The John Lennon tribute began with Angotti backed by bassist Casey McDonough, guitarist Tommi Zender, drummer Joe Camarillo, and piano player Dick Schmidt. The band performed a well-chosen selection of Lennon's solo and Beatles compositions, including "Not A Second Time," "Dream Number 9," "She Said She Said," "Jealous Guy," and "Nowhere Man." As the performance continued, local musicians, including Jay Goeppner (who has performed with Angotti as The Beatle Brothers) and Eric Howell came up onstage to join in on the vocals.

Marty Scott, whose band Liverpool Legends is managed by Louise Harrison (one of The Fest's Special Guests this year), led the way on "If I Needed Someone," the lone George Harrison song that was performed during the show. As songs like "Baby, You're A Rich Man," "In My Life," "Mind Games," and "Instant Karma" continued to flow, other musicians I wasn't familiar with wandered on stage. There was an amazing, happy vibe in the room, with people in the audience singing along and dancing. It would be great to see Angotti, who did a Paul McCartney tribute on Saturday, performing on The Apple Jam Stage next year. I’d also like to see more local bands, like EXPO ’76, The Abbeys, The Webstirs, and The New Invaders, involved.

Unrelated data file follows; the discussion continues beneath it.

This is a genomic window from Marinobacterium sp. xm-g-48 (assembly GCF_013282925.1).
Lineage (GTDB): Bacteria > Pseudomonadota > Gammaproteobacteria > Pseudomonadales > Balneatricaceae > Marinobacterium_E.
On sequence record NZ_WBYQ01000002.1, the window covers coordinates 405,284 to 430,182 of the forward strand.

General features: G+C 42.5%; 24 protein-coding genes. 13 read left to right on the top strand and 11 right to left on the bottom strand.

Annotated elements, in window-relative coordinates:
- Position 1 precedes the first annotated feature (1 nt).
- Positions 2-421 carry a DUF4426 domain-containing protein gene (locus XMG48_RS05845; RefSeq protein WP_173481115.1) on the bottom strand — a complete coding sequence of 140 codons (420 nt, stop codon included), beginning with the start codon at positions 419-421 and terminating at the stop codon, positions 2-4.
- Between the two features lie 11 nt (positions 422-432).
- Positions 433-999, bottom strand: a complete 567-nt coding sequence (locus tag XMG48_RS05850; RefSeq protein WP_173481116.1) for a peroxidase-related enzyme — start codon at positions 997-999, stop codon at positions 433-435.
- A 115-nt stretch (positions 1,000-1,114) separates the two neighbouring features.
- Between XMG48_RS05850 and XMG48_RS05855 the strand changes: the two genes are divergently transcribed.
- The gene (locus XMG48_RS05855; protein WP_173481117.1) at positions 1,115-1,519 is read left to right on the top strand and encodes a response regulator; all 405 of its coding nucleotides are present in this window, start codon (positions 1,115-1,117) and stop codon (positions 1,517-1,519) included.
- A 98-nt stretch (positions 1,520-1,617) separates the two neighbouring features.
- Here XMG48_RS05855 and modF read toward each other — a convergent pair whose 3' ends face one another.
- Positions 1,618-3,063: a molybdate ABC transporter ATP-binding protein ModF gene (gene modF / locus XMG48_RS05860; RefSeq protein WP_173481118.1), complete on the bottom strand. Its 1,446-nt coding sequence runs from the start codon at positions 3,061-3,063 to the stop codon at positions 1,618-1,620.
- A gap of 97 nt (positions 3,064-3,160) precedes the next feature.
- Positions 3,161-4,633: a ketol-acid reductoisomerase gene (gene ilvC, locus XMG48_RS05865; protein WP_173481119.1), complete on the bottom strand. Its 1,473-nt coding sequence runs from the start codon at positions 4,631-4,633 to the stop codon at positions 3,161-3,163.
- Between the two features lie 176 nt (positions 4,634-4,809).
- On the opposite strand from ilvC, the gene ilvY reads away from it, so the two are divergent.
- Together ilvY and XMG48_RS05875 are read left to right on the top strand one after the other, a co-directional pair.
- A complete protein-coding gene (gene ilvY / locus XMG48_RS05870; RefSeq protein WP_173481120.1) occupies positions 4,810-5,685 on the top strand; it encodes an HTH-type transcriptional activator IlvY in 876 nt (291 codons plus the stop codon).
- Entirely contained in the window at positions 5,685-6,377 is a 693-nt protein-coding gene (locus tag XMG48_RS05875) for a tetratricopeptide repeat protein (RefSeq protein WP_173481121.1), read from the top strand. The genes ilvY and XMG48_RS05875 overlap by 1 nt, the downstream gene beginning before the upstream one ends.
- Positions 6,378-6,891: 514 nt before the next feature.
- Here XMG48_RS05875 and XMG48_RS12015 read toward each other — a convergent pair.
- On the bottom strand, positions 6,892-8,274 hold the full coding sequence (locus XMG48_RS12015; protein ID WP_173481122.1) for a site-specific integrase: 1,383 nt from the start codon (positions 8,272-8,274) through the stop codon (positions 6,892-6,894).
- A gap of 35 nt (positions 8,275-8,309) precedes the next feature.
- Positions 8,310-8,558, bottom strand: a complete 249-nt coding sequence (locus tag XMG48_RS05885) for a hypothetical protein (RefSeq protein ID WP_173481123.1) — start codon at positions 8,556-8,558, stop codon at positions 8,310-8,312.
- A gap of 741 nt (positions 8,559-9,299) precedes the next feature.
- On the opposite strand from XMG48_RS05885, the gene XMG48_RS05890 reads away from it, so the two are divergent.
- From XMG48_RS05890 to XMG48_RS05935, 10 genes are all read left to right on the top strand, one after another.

While watching the Lennon Tribute on the Apple Jam Stage, I kept thinking everyone at The Fest should be here experiencing this. But the challenge of of trying to see everything you want at The Fest For Beatles Fans can not always be met. Here are a few things that were going on at the same time as the Lennon Tribute: Mark Rivera, who plays saxophone and has served as Ringo Starr's Musical Director, was being interviewed in The Grand Ballroom; followed immediately by an interview with performer/producer Mark Hudson; an exhibit by Rob Shanahan, who has been Starr's photographer since 2005; and an interactive show at the FABoratory (another new feature) involving music discussion and gourmet chocolates.